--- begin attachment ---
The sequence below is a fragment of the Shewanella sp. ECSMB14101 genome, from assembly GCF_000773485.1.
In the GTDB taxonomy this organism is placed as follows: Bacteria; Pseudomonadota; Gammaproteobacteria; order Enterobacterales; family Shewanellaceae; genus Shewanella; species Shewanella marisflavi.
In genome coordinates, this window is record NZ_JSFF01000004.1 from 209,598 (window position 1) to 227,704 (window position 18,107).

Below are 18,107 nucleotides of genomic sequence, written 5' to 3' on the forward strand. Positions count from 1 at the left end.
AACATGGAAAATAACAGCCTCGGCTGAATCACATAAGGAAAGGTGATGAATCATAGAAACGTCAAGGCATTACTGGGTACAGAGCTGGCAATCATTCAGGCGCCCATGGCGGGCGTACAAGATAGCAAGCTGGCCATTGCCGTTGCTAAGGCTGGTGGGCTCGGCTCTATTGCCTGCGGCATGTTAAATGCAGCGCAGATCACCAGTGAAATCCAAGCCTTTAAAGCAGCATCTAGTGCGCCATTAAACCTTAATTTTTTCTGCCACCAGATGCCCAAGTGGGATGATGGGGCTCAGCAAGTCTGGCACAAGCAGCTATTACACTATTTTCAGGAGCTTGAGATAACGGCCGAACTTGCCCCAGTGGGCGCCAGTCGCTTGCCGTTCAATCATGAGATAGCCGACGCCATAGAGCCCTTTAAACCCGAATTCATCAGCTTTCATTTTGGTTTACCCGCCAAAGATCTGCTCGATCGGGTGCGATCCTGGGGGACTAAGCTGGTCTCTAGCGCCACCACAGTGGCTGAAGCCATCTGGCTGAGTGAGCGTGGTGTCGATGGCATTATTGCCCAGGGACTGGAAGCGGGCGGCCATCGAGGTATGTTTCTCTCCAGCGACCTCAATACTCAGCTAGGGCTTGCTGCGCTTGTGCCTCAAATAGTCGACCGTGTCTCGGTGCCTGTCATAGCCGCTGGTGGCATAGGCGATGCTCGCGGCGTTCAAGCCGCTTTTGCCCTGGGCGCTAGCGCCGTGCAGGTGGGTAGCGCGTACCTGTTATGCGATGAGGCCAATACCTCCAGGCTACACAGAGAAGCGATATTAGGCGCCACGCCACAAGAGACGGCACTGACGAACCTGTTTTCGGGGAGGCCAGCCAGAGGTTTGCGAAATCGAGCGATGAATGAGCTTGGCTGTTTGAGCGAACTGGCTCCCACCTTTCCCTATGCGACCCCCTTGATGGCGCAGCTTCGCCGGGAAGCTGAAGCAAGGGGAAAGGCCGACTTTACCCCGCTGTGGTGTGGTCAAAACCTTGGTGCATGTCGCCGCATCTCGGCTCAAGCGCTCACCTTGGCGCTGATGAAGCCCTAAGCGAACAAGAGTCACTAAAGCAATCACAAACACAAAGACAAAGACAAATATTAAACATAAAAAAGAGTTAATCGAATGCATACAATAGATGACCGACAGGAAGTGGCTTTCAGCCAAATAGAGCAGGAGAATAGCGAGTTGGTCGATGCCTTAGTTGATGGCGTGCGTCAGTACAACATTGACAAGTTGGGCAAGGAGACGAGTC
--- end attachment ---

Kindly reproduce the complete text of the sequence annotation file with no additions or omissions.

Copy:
The sequence below is a fragment of the Shewanella sp. ECSMB14101 genome, from assembly GCF_000773485.1.
In the GTDB taxonomy this organism is placed as follows: Bacteria; Pseudomonadota; Gammaproteobacteria; order Enterobacterales; family Shewanellaceae; genus Shewanella; species Shewanella marisflavi.
In genome coordinates, this window is record NZ_JSFF01000004.1 from 209,598 (window position 1) to 227,704 (window position 18,107).

Below are 18,107 nucleotides of genomic sequence, written 5' to 3' on the forward strand. Positions count from 1 at the left end.
AACATGGAAAATAACAGCCTCGGCTGAATCACATAAGGAAAGGTGATGAATCATAGAAACGTCAAGGCATTACTGGGTACAGAGCTGGCAATCATTCAGGCGCCCATGGCGGGCGTACAAGATAGCAAGCTGGCCATTGCCGTTGCTAAGGCTGGTGGGCTCGGCTCTATTGCCTGCGGCATGTTAAATGCAGCGCAGATCACCAGTGAAATCCAAGCCTTTAAAGCAGCATCTAGTGCGCCATTAAACCTTAATTTTTTCTGCCACCAGATGCCCAAGTGGGATGATGGGGCTCAGCAAGTCTGGCACAAGCAGCTATTACACTATTTTCAGGAGCTTGAGATAACGGCCGAACTTGCCCCAGTGGGCGCCAGTCGCTTGCCGTTCAATCATGAGATAGCCGACGCCATAGAGCCCTTTAAACCCGAATTCATCAGCTTTCATTTTGGTTTACCCGCCAAAGATCTGCTCGATCGGGTGCGATCCTGGGGGACTAAGCTGGTCTCTAGCGCCACCACAGTGGCTGAAGCCATCTGGCTGAGTGAGCGTGGTGTCGATGGCATTATTGCCCAGGGACTGGAAGCGGGCGGCCATCGAGGTATGTTTCTCTCCAGCGACCTCAATACTCAGCTAGGGCTTGCTGCGCTTGTGCCTCAAATAGTCGACCGTGTCTCGGTGCCTGTCATAGCCGCTGGTGGCATAGGCGATGCTCGCGGCGTTCAAGCCGCTTTTGCCCTGGGCGCTAGCGCCGTGCAGGTGGGTAGCGCGTACCTGTTATGCGATGAGGCCAATACCTCCAGGCTACACAGAGAAGCGATATTAGGCGCCACGCCACAAGAGACGGCACTGACGAACCTGTTTTCGGGGAGGCCAGCCAGAGGTTTGCGAAATCGAGCGATGAATGAGCTTGGCTGTTTGAGCGAACTGGCTCCCACCTTTCCCTATGCGACCCCCTTGATGGCGCAGCTTCGCCGGGAAGCTGAAGCAAGGGGAAAGGCCGACTTTACCCCGCTGTGGTGTGGTCAAAACCTTGGTGCATGTCGCCGCATCTCGGCTCAAGCGCTCACCTTGGCGCTGATGAAGCCCTAAGCGAACAAGAGTCACTAAAGCAATCACAAACACAAAGACAAAGACAAATATTAAACATAAAAAAGAGTTAATCGAATGCATACAATAGATGACCGACAGGAAGTGGCTTTCAGCCAAATAGAGCAGGAGAATAGCGAGTTGGTCGATGCCTTAGTTGATGGCGTGCGTCAGTACAACATTGACAAGTTGGGCAAGGAGACGAGTC